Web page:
“In recent journeys I have been struck how urban land-use concepts, such as the small individual built-up lot, are being transferred to the countryside. Compact villages are being replaced by peri-urban sprawl damaging both the existing social context, as well as agricultural output. Transformation in the rural habitat, where some 70% of the world’s Muslims live, is clearly another area of change where the Award will need to make serious progress…. Stimulating the development of a new architectural conscience is the ultimate hope of the Award.”
Shortlisted Project – 2014-2016 Award Cycle: Friendship Centre, Gaibandha, Bangladesh
The Friendship Centre in Gaibandha, Bangladesh, was built for the local NGO Friendship, which provides services for poor citizens of the region. Built by Dhaka-based architect Kashef Mahboob Chowdhury, it was designed to provide an inviting and accessible space for those who use the Centre’s services.
Situated on two acres, the complex is designed to blend with the natural environment while echoing the ruins of Mahasthan, a Buddhist dwelling from the third century BC, located nearby.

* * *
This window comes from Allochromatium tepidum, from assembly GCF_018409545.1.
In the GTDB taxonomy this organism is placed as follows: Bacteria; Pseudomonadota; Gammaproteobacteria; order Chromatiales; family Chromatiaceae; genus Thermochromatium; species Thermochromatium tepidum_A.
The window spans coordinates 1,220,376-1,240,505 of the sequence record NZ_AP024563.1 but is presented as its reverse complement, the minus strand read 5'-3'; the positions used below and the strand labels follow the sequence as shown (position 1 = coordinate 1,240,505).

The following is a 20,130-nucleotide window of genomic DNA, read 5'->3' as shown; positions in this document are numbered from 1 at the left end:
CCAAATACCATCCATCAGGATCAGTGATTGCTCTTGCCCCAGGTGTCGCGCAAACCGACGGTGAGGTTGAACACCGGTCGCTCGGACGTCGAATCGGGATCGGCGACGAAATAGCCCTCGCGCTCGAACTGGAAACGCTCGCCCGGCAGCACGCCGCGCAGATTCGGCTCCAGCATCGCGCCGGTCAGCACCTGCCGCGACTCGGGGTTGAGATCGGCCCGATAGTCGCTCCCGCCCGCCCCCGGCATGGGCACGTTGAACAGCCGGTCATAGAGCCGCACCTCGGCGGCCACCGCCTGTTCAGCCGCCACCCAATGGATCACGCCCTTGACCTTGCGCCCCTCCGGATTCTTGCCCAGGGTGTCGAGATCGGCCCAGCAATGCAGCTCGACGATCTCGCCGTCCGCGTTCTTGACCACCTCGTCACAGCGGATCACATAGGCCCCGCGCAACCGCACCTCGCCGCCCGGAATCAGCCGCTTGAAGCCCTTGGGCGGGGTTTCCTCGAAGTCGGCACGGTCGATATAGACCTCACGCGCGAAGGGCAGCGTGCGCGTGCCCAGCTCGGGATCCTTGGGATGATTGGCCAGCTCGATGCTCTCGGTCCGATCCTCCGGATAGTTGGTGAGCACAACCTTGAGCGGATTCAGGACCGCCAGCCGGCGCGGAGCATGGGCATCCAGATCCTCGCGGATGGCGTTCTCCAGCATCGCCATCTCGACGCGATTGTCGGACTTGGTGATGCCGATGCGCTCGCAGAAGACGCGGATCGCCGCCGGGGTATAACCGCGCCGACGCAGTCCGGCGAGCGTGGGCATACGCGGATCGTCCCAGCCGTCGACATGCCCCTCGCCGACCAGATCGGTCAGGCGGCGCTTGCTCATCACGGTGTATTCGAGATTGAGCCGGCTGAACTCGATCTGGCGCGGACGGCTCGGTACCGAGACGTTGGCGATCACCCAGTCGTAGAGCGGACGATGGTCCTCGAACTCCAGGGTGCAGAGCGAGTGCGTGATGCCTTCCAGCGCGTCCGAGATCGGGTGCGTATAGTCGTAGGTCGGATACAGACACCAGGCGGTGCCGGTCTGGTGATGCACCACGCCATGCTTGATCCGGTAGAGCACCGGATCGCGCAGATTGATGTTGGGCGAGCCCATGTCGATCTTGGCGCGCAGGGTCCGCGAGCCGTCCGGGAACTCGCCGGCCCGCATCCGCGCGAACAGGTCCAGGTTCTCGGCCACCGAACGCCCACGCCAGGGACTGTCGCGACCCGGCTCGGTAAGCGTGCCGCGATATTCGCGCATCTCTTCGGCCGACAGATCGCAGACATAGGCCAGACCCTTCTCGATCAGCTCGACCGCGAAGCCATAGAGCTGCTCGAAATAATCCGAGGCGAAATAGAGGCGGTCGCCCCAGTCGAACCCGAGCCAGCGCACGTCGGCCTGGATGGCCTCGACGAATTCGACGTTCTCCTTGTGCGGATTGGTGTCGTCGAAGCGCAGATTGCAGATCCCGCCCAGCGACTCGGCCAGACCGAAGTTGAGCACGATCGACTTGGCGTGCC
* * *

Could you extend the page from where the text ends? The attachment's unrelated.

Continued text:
It is constructed and finished primarily of one material — local handmade bricks, and individual pavilions, courtyards, pools, and green spaces are woven throughout.
Offices, a library, meeting rooms, and prayer and tea rooms are included in pavilion-like buildings surrounded by courts and pools.
The Centre is also rented out for meetings, training, and conferences for income generation.
Structural elements are of reinforced concrete and finishes also include timber and stone.
The naturally ventilated structures have green roofs.
The Centre is located in an agricultural area susceptible to flooding and earthquakes, and whose low-bearing soil has a low bearing capacity. As a result, an embankment has been constructed with a water run-off pumping facility.
The Friendship Centre is divided into two sections,
- the outer Ka block for the offices, library and training classrooms
- and the inner Kha block for the residential section.
At a time, 80 people can be trained here in four separate classrooms.
Simplicity is the intent, monastic is the feel.
A rural training centre inspired by one of the country’s oldest urban archaeological sites.
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Researched & Compiled by Arif Ali